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AUTOWEEK

PUBLISHED WEEKLY

By Pete Lyons MADRID-Snow was still fresh and white on the Sierra de Guadarrama north and west of the Madrid circuit, but after two days of rather chilly, windy practice race day was springlike at last. The greatest warmth of the day had begun to fade by 4 pm, when Spain's new king arrived by helicopter, and at 4:15 conditions were excellent for racing. Somehow James Hunt always seems to botch his start while Niki Lauda does good ones; anyway they got into the tight first corner with the Ferrari ahead. As things settled down and Lauda, Hunt, Depailler, and Mass went into their high speed, NASCAR-type holding action, Vittorio Brambilla found himself leading the second bunch. Only until Jacques Laffite got the Ligier Matra into its stride, though, pulled by into fifth place after 11 laps, and went off on his own-a good performance from the screaming French car. Brambilla then went off the road, twice; he rejoined the race the first time looking dusty and disheveled, but a rear suspension parallel link had been damaged and when it snapped the orange March went off again into the turn one catch Eences, this time for good. Behind the race for the lead. there was a lot of action for awhile. Vittorio Brambilla had surged ahe&dinto third place at the start, but soon was overwhelmed by Depailler and then by Mass, and gradually fell back. He did his best to hold onto fifth place from the desperate assault of the next bunch, but soon had to give in to Jacques Lafitte in the screaming Matra. Next it was Gunnar Nilsson's turn and the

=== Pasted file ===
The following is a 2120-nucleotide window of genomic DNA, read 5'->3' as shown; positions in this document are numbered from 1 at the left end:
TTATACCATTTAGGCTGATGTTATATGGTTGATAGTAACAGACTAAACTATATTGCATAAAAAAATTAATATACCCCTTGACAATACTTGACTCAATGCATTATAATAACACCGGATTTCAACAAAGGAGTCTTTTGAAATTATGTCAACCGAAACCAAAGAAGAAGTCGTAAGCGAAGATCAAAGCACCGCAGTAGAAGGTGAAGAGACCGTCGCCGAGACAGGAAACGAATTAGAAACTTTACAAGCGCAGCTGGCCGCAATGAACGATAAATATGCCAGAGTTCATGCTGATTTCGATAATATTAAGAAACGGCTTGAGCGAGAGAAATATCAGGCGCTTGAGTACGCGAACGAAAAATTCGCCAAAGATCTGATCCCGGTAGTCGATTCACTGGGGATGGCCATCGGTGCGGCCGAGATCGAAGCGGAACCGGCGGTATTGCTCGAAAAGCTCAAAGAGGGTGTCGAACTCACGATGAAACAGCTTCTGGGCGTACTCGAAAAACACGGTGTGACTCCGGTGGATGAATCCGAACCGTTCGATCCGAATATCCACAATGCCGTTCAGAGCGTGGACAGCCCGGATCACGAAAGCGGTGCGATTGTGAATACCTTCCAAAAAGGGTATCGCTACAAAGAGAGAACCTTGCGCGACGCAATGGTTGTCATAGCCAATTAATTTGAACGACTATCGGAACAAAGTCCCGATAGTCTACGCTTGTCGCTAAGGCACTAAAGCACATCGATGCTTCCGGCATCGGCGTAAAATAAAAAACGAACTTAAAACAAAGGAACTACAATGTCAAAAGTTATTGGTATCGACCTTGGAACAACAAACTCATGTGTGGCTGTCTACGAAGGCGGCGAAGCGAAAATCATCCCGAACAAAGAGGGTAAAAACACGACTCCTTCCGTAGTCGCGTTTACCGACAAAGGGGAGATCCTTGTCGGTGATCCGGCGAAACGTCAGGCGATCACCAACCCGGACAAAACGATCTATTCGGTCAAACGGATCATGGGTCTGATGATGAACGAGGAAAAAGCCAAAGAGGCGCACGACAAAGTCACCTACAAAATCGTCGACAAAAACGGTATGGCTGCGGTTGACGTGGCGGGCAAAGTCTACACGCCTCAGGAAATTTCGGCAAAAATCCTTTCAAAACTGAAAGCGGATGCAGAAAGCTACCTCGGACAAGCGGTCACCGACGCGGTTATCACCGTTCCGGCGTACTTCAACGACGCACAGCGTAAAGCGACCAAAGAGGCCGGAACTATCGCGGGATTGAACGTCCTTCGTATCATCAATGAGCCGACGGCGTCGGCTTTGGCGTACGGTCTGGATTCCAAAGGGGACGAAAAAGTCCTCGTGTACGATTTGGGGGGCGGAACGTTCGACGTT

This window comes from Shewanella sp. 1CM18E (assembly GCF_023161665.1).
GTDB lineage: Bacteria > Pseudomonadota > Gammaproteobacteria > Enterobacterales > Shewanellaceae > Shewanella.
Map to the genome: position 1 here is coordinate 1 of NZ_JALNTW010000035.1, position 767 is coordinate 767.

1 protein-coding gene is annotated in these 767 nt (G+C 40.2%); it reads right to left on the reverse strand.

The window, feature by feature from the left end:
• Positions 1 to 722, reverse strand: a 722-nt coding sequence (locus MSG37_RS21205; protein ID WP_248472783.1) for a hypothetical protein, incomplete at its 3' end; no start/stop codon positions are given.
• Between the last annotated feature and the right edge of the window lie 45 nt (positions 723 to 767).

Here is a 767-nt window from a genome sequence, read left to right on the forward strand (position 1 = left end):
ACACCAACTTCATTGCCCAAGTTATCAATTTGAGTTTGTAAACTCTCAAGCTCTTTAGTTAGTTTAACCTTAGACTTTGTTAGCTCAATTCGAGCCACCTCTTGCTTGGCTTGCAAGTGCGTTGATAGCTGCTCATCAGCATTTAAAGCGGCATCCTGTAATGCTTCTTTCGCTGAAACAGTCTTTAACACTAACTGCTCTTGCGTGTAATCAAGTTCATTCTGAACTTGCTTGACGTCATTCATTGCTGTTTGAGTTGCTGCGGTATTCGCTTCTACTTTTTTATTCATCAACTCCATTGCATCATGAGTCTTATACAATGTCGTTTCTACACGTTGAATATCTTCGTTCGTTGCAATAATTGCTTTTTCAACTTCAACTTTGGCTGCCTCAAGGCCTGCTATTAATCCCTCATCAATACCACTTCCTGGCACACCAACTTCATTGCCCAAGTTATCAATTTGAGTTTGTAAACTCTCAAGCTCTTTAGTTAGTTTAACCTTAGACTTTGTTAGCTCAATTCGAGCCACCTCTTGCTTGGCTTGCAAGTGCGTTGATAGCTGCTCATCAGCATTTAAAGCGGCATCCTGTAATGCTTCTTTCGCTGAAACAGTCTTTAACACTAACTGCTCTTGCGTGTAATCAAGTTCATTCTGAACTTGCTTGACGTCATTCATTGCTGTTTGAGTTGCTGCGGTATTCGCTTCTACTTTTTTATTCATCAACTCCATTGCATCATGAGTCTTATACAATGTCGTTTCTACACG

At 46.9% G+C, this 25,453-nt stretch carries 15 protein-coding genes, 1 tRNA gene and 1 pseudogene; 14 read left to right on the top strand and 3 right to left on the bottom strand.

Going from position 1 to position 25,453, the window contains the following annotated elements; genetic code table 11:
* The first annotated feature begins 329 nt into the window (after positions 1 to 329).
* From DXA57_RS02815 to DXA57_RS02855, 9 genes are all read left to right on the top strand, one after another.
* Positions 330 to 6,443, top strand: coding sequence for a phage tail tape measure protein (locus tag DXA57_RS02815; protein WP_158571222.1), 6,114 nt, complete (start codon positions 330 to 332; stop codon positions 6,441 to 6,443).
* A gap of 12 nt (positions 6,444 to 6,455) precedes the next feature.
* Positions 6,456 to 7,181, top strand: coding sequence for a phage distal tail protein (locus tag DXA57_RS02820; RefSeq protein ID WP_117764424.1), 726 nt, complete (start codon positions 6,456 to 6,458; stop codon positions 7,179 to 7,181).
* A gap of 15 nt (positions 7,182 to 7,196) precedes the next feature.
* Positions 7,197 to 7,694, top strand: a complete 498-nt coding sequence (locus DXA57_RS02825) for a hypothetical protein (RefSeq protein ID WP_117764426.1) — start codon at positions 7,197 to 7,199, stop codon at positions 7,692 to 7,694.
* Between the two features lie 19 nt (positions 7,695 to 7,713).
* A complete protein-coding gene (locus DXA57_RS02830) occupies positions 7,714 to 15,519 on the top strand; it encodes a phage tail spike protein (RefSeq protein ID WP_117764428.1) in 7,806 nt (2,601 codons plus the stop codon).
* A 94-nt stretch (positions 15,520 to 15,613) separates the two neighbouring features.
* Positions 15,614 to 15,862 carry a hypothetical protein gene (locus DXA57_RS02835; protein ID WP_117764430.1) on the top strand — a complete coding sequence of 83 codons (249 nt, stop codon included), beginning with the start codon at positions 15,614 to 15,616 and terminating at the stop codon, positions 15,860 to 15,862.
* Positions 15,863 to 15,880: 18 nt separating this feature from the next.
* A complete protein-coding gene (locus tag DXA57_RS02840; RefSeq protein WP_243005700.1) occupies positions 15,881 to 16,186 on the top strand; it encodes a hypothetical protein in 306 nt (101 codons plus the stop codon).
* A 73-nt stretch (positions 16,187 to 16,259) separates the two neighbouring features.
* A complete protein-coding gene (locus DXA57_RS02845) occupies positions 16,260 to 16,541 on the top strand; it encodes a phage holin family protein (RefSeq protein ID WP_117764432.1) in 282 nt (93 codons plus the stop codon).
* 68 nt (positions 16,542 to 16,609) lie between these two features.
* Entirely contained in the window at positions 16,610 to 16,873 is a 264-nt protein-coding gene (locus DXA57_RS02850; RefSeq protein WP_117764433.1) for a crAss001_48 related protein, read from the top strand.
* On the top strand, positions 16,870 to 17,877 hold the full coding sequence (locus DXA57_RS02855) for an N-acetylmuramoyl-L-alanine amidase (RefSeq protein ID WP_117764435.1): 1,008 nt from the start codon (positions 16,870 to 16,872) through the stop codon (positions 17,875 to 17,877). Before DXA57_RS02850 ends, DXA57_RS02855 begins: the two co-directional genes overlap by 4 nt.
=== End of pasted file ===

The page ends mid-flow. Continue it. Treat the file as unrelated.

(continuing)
JPS driver, on his way by, eventually, paused a moment to-well, the young Swede denies they actually touched but the "Monza Gorilla" went spinning off into the dirt. Perhaps a s he turned around and took off the right way again, looking dusty and disheveled, he might have passed his mind back to the Race Of Champions when he did the same thing to a couple of JPS drivers, The excursion cracked his rear suspension and Vittorio soon was side.lined for good. Poor Lafitte's otherwise excellent performance was ruined by gear selection trouble which required a pit stop, but that let Nilsson up to fifth and Andretti right behind him in sixth. All they had to worry about then was Clay Regazzoni attacking them in the other Ferrari. In fact, it looked bad for Lotus when Andretti had to retire with gear selector troubles too, and that left no cushion to defend young Nilsson. He was doing a fine job on his own, however, holding off the vastly more experienced Regga for a long while, pumping his arms furiously, but looking reasonably confident. How it might have turned out the last few laps we'll never know, because it was the Ferrnri that had to stop at the pits. A leak from from the car's pressure gauge was spraying gasoline into Clay's lap. That let Nilsson free to run into the place that eventually became second. He was glad for the relief because his own gears were getting hard to change-he bad a big blister on his hand by then-and the engine wasn't pulling well, either. One more bunch back was Jody Scheckter, until his engine's oil pump belt failed. Next was Jean-Pierre, until his car's electrical system failed. Finally there was the one dice that went all the

Reutemann, here holding off a determined John Watson just before the Penskeman's engine noisily expired. finished a fine third and got himself four championship points.

way to the flag. Carlos Reutemann had a very determined Chris Amon in his mirrors, but nothing Chrissie could do with his new Ensign could get it by the wide BrabhamfAlfa. Good to watch, though, and Carlos Pace made it nearly a sandwich by the end, despite two frightening half-spins of his own. It was quite an eventful debut for the very nicely made new Ensign, also, for Amon had one narrow escape early on when John Watson looped the Penske

under his very nose. A number of laps later the Penske engine blew up in an oily big bang, leaving the road entering a fast downhill left-handed curve very slippery. On the oil Lafitte had a giant spin right across Amon's front end. By the end, 11of the 24 starters were out, Emerson Fittipaldi, after using up two cars in three laps. Well, not exactly: on the warmup lap his regular Copersucar sprang a brake caliper leak and he Continued On Page 18